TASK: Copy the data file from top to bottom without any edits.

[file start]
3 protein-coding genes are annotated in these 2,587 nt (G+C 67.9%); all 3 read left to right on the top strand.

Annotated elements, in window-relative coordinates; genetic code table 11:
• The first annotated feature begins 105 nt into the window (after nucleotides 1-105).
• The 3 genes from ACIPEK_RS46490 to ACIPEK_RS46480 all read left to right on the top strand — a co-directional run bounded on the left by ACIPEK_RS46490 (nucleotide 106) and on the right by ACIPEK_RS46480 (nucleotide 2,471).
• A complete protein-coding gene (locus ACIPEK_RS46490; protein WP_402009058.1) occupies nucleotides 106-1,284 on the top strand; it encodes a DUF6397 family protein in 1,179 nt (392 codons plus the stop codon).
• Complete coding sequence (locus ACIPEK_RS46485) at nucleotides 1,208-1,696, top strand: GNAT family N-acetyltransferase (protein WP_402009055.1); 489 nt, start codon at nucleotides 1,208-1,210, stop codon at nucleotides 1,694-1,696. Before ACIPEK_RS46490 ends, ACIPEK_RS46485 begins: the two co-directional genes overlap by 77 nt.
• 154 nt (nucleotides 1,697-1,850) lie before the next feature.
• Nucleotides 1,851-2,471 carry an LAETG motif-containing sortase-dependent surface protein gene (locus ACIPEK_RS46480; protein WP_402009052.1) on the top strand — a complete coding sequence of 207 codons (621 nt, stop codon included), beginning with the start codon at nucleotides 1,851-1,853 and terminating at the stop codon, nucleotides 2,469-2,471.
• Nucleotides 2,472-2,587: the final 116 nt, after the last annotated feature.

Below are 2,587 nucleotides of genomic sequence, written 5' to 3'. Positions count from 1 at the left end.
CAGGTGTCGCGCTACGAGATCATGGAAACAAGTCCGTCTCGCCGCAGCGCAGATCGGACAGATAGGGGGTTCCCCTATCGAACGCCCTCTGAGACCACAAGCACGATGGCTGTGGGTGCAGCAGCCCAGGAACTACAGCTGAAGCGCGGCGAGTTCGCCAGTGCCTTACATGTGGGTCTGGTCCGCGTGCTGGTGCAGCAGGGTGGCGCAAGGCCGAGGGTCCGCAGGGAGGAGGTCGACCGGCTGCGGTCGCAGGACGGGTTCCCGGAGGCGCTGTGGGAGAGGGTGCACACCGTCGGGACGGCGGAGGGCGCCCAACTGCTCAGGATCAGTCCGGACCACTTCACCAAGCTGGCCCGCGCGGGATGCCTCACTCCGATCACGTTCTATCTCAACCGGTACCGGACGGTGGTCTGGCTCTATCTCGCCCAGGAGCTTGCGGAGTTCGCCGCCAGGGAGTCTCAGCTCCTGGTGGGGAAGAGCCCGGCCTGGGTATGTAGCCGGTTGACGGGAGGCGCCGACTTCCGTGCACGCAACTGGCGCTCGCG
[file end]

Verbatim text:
3 protein-coding genes are annotated in these 2,587 nt (G+C 67.9%); all 3 read left to right on the top strand.

Annotated elements, in window-relative coordinates; genetic code table 11:
• The first annotated feature begins 105 nt into the window (after nucleotides 1-105).
• The 3 genes from ACIPEK_RS46490 to ACIPEK_RS46480 all read left to right on the top strand — a co-directional run bounded on the left by ACIPEK_RS46490 (nucleotide 106) and on the right by ACIPEK_RS46480 (nucleotide 2,471).
• A complete protein-coding gene (locus ACIPEK_RS46490; protein WP_402009058.1) occupies nucleotides 106-1,284 on the top strand; it encodes a DUF6397 family protein in 1,179 nt (392 codons plus the stop codon).
• Complete coding sequence (locus ACIPEK_RS46485) at nucleotides 1,208-1,696, top strand: GNAT family N-acetyltransferase (protein WP_402009055.1); 489 nt, start codon at nucleotides 1,208-1,210, stop codon at nucleotides 1,694-1,696. Before ACIPEK_RS46490 ends, ACIPEK_RS46485 begins: the two co-directional genes overlap by 77 nt.
• 154 nt (nucleotides 1,697-1,850) lie before the next feature.
• Nucleotides 1,851-2,471 carry an LAETG motif-containing sortase-dependent surface protein gene (locus ACIPEK_RS46480; protein WP_402009052.1) on the top strand — a complete coding sequence of 207 codons (621 nt, stop codon included), beginning with the start codon at nucleotides 1,851-1,853 and terminating at the stop codon, nucleotides 2,469-2,471.
• Nucleotides 2,472-2,587: the final 116 nt, after the last annotated feature.

Below are 2,587 nucleotides of genomic sequence, written 5' to 3'. Positions count from 1 at the left end.
CAGGTGTCGCGCTACGAGATCATGGAAACAAGTCCGTCTCGCCGCAGCGCAGATCGGACAGATAGGGGGTTCCCCTATCGAACGCCCTCTGAGACCACAAGCACGATGGCTGTGGGTGCAGCAGCCCAGGAACTACAGCTGAAGCGCGGCGAGTTCGCCAGTGCCTTACATGTGGGTCTGGTCCGCGTGCTGGTGCAGCAGGGTGGCGCAAGGCCGAGGGTCCGCAGGGAGGAGGTCGACCGGCTGCGGTCGCAGGACGGGTTCCCGGAGGCGCTGTGGGAGAGGGTGCACACCGTCGGGACGGCGGAGGGCGCCCAACTGCTCAGGATCAGTCCGGACCACTTCACCAAGCTGGCCCGCGCGGGATGCCTCACTCCGATCACGTTCTATCTCAACCGGTACCGGACGGTGGTCTGGCTCTATCTCGCCCAGGAGCTTGCGGAGTTCGCCGCCAGGGAGTCTCAGCTCCTGGTGGGGAAGAGCCCGGCCTGGGTATGTAGCCGGTTGACGGGAGGCGCCGACTTCCGTGCACGCAACTGGCGCTCGCG